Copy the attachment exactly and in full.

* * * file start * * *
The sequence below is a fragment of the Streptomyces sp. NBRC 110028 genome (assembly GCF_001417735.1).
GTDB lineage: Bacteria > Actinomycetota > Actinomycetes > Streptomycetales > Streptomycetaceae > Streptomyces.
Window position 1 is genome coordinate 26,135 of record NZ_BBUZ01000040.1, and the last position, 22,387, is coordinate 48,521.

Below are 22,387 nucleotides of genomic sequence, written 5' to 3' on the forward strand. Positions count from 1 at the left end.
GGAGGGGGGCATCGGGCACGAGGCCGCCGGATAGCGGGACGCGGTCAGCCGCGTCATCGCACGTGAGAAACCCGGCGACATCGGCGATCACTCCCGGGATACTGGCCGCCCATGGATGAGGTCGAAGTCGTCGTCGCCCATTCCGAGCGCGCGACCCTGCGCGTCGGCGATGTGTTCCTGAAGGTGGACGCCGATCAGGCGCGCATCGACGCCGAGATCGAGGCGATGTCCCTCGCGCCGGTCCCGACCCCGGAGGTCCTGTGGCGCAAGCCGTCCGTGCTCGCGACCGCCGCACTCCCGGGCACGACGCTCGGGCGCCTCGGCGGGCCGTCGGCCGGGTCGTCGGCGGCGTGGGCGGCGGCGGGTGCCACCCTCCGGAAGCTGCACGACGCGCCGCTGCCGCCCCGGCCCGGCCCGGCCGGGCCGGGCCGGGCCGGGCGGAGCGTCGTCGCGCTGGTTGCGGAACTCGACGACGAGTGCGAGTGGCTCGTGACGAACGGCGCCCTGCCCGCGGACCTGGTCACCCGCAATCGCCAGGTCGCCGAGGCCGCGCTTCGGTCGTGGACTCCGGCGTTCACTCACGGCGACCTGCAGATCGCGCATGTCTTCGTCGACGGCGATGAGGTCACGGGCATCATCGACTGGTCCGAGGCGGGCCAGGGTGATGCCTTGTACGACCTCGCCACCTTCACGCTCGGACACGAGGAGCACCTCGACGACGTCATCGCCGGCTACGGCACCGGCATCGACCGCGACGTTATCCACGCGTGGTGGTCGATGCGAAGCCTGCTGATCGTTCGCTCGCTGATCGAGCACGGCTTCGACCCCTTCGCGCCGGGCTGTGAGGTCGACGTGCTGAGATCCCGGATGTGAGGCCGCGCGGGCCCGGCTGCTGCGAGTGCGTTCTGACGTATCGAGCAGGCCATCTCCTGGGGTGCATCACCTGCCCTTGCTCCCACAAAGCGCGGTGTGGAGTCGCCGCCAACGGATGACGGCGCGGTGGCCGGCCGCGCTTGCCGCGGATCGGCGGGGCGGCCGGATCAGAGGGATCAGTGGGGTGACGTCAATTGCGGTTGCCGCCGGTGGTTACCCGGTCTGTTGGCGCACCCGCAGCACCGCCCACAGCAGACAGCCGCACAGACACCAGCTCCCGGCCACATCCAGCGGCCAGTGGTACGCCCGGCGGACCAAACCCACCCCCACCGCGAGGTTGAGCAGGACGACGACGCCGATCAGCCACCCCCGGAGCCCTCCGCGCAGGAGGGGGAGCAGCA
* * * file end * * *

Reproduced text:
The sequence below is a fragment of the Streptomyces sp. NBRC 110028 genome (assembly GCF_001417735.1).
GTDB lineage: Bacteria > Actinomycetota > Actinomycetes > Streptomycetales > Streptomycetaceae > Streptomyces.
Window position 1 is genome coordinate 26,135 of record NZ_BBUZ01000040.1, and the last position, 22,387, is coordinate 48,521.

Below are 22,387 nucleotides of genomic sequence, written 5' to 3' on the forward strand. Positions count from 1 at the left end.
GGAGGGGGGCATCGGGCACGAGGCCGCCGGATAGCGGGACGCGGTCAGCCGCGTCATCGCACGTGAGAAACCCGGCGACATCGGCGATCACTCCCGGGATACTGGCCGCCCATGGATGAGGTCGAAGTCGTCGTCGCCCATTCCGAGCGCGCGACCCTGCGCGTCGGCGATGTGTTCCTGAAGGTGGACGCCGATCAGGCGCGCATCGACGCCGAGATCGAGGCGATGTCCCTCGCGCCGGTCCCGACCCCGGAGGTCCTGTGGCGCAAGCCGTCCGTGCTCGCGACCGCCGCACTCCCGGGCACGACGCTCGGGCGCCTCGGCGGGCCGTCGGCCGGGTCGTCGGCGGCGTGGGCGGCGGCGGGTGCCACCCTCCGGAAGCTGCACGACGCGCCGCTGCCGCCCCGGCCCGGCCCGGCCGGGCCGGGCCGGGCCGGGCGGAGCGTCGTCGCGCTGGTTGCGGAACTCGACGACGAGTGCGAGTGGCTCGTGACGAACGGCGCCCTGCCCGCGGACCTGGTCACCCGCAATCGCCAGGTCGCCGAGGCCGCGCTTCGGTCGTGGACTCCGGCGTTCACTCACGGCGACCTGCAGATCGCGCATGTCTTCGTCGACGGCGATGAGGTCACGGGCATCATCGACTGGTCCGAGGCGGGCCAGGGTGATGCCTTGTACGACCTCGCCACCTTCACGCTCGGACACGAGGAGCACCTCGACGACGTCATCGCCGGCTACGGCACCGGCATCGACCGCGACGTTATCCACGCGTGGTGGTCGATGCGAAGCCTGCTGATCGTTCGCTCGCTGATCGAGCACGGCTTCGACCCCTTCGCGCCGGGCTGTGAGGTCGACGTGCTGAGATCCCGGATGTGAGGCCGCGCGGGCCCGGCTGCTGCGAGTGCGTTCTGACGTATCGAGCAGGCCATCTCCTGGGGTGCATCACCTGCCCTTGCTCCCACAAAGCGCGGTGTGGAGTCGCCGCCAACGGATGACGGCGCGGTGGCCGGCCGCGCTTGCCGCGGATCGGCGGGGCGGCCGGATCAGAGGGATCAGTGGGGTGACGTCAATTGCGGTTGCCGCCGGTGGTTACCCGGTCTGTTGGCGCACCCGCAGCACCGCCCACAGCAGACAGCCGCACAGACACCAGCTCCCGGCCACATCCAGCGGCCAGTGGTACGCCCGGCGGACCAAACCCACCCCCACCGCGAGGTTGAGCAGGACGACGACGCCGATCAGCCACCCCCGGAGCCCTCCGCGCAGGAGGGGGAGCAGCA